Politicians and pundits discussed Sunday whether or not President Barack Obama deserves blame for the recent scandals involving the Generals Services Administration and Secret Service. There was near unanimous agreement that Obama could not have anticipated the Secret Service scandal, but conservatives were divided on whether or not he should be criticized for the GSA scandal.
It would be a mistake, Bill Kristol warned Republicans on "Fox News Sunday," to try to pin the blame for the GSA and Secret Service scandals on Obama. Kristol, a Republican, is editor of The Weekly Standard.
Referring to the scandals as a "government problem" rather than a "President Obama problem," Kristol explained, "this election will be much more about policy going forward than particular scandals that have happened."
Karl Rove, who headed President George W. Bush's campaigns in 2000 and 2004, agreed, saying it would be a "big mistake" for Republicans to try and turn the scandals into an election issue.
Sen. Susan Collins (R-Maine) believes, though, that while Obama is not culpable in the Secret Service scandal, he should be held accountable for the GSA scandal. Collins' conclusion is based upon the fact that Obama appointed Martha Johnson, who stepped down last week, to head the GSA, and Johnson received a report from the Inspector General last year warning of spending problems at the agency.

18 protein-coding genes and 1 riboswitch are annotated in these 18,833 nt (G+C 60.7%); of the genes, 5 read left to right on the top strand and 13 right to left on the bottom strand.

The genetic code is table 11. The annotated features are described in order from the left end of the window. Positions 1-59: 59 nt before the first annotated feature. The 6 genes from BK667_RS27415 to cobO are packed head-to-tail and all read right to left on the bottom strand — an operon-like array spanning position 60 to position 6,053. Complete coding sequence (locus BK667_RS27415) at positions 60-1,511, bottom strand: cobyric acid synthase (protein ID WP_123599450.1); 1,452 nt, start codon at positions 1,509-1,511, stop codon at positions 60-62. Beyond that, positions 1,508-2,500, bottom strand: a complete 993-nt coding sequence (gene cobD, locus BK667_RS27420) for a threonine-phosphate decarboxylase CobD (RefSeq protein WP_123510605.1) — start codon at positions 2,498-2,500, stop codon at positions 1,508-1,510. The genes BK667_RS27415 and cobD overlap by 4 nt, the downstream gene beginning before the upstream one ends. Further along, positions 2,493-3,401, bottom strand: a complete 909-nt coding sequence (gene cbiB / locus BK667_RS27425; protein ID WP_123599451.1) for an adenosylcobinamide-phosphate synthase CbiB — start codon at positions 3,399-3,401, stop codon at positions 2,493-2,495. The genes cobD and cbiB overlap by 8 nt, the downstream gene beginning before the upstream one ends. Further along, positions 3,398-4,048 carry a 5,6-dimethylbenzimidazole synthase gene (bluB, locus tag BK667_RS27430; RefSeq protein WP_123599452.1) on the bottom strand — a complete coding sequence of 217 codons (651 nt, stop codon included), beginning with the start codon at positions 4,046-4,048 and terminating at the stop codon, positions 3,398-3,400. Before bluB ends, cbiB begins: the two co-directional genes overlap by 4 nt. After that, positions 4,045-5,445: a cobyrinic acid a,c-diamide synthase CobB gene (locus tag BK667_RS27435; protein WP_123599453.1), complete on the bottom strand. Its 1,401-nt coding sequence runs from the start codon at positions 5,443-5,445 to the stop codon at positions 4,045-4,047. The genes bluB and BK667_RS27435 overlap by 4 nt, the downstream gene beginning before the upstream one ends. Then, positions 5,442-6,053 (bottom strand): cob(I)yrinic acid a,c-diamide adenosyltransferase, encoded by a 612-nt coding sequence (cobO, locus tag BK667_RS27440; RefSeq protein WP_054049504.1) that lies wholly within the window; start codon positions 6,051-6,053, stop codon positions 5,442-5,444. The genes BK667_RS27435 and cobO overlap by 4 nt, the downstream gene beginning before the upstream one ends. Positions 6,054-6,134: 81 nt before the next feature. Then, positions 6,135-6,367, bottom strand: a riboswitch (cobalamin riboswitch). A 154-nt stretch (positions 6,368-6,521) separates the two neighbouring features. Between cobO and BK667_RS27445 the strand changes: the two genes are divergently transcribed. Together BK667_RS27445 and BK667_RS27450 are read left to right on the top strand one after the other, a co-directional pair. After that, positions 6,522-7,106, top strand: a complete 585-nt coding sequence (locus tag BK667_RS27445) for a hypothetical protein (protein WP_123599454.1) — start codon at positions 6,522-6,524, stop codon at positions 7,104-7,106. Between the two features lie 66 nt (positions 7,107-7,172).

"In the case of GSA, the administration clearly bears responsibility because the head of that agency received an alert from the Inspector General way last year that there were problems and took no action," Collins said in a Sunday interview on ABC's "This Week." "That is different [from the Secret Service scandal]. She was a member of the president's administration. She deserved to be fired and the president is responsible in that case."
Conservative columnist George Will said, on "This Week," it was "unfair to blame Barack Obama," but used the occasion to launch a critique of "big government," saying, "although people think he controls the executive branch, no one controls the executive branch. That's part of the problem with big government, is that there's no leash strong enough to hold it."
While Will said Obama should not be blamed directly, he does see negative consequences for the Democratic Party as a result of the GSA scandal.
"Beyond that, there is going to be political ramification, because the party in power believes that the federal government needs more money, should control our lives more, should be trusted with more and more of the gross national product of the country. Whereas, what you see with the GSA is that there's few pleasures as intense as spending other people's money, that's why people run for Congress," Will joked.
The GSA scandal involved lavish spending within the agency on hotels and conferences for employees. With the Secret Service scandal, officers were partying and soliciting prostitutes ahead of Obama's trip to Colombia. News of both scandals broke this month.